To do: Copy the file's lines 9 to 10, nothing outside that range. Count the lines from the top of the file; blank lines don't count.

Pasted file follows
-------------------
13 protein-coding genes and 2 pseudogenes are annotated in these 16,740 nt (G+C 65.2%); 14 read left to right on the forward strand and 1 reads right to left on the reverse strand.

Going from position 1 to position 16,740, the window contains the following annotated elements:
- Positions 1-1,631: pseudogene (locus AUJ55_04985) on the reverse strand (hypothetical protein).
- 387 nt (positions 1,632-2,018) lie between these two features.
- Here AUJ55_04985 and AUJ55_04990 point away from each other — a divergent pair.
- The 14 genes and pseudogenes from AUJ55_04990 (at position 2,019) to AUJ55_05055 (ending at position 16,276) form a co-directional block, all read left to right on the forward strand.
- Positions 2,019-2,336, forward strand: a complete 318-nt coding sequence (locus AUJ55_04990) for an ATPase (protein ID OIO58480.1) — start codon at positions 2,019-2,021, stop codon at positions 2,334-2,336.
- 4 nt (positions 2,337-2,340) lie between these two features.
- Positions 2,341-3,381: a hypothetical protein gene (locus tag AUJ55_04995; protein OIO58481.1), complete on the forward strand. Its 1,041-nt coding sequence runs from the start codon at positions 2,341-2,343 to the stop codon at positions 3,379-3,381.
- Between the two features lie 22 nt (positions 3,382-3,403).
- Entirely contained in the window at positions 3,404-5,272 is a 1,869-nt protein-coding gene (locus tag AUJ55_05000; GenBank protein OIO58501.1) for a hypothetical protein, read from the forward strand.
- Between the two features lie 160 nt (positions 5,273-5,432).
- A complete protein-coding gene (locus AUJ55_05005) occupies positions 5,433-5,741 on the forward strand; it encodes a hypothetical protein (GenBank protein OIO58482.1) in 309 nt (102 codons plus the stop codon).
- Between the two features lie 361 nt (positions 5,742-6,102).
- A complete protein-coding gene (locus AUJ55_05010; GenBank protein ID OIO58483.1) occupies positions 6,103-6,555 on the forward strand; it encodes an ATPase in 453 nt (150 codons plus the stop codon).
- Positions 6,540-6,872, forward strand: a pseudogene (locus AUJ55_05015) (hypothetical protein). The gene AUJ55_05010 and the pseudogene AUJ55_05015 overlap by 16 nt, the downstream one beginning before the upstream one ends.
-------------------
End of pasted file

- Positions 2,341-3,381: a hypothetical protein gene (locus tag AUJ55_04995; protein OIO58481.1), complete on the forward strand. Its 1,041-nt coding sequence runs from the start codon at positions 2,341-2,343 to the stop codon at positions 3,379-3,381.
- Between the two features lie 22 nt (positions 3,382-3,403).